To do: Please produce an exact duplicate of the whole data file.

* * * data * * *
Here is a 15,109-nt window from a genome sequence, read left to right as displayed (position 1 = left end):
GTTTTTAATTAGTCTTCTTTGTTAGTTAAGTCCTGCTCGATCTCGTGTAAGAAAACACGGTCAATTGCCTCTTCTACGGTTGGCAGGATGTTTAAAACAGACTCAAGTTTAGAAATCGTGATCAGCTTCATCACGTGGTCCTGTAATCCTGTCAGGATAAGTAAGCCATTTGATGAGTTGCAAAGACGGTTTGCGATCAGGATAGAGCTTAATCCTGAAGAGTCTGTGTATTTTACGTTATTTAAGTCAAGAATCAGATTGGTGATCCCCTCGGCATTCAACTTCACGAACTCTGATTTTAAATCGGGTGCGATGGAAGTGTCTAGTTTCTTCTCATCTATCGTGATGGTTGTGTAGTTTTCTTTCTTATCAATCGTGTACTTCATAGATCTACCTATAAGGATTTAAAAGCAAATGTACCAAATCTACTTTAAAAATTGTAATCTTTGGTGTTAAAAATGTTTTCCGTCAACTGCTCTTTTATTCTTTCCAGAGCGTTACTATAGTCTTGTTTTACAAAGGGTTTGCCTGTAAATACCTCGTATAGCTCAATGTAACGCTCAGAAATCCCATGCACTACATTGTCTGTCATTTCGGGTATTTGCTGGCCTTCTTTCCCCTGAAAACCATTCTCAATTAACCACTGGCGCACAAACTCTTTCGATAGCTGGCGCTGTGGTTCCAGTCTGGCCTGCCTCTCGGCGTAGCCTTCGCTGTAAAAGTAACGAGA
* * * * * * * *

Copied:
Here is a 15,109-nt window from a genome sequence, read left to right as displayed (position 1 = left end):
GTTTTTAATTAGTCTTCTTTGTTAGTTAAGTCCTGCTCGATCTCGTGTAAGAAAACACGGTCAATTGCCTCTTCTACGGTTGGCAGGATGTTTAAAACAGACTCAAGTTTAGAAATCGTGATCAGCTTCATCACGTGGTCCTGTAATCCTGTCAGGATAAGTAAGCCATTTGATGAGTTGCAAAGACGGTTTGCGATCAGGATAGAGCTTAATCCTGAAGAGTCTGTGTATTTTACGTTATTTAAGTCAAGAATCAGATTGGTGATCCCCTCGGCATTCAACTTCACGAACTCTGATTTTAAATCGGGTGCGATGGAAGTGTCTAGTTTCTTCTCATCTATCGTGATGGTTGTGTAGTTTTCTTTCTTATCAATCGTGTACTTCATAGATCTACCTATAAGGATTTAAAAGCAAATGTACCAAATCTACTTTAAAAATTGTAATCTTTGGTGTTAAAAATGTTTTCCGTCAACTGCTCTTTTATTCTTTCCAGAGCGTTACTATAGTCTTGTTTTACAAAGGGTTTGCCTGTAAATACCTCGTATAGCTCAATGTAACGCTCAGAAATCCCATGCACTACATTGTCTGTCATTTCGGGTATTTGCTGGCCTTCTTTCCCCTGAAAACCATTCTCAATTAACCACTGGCGCACAAACTCTTTCGATAGCTGGCGCTGTGGTTCCAGTCTGGCCTGCCTCTCGGCGTAGCCTTCGCTGTAAAAGTAACGAGA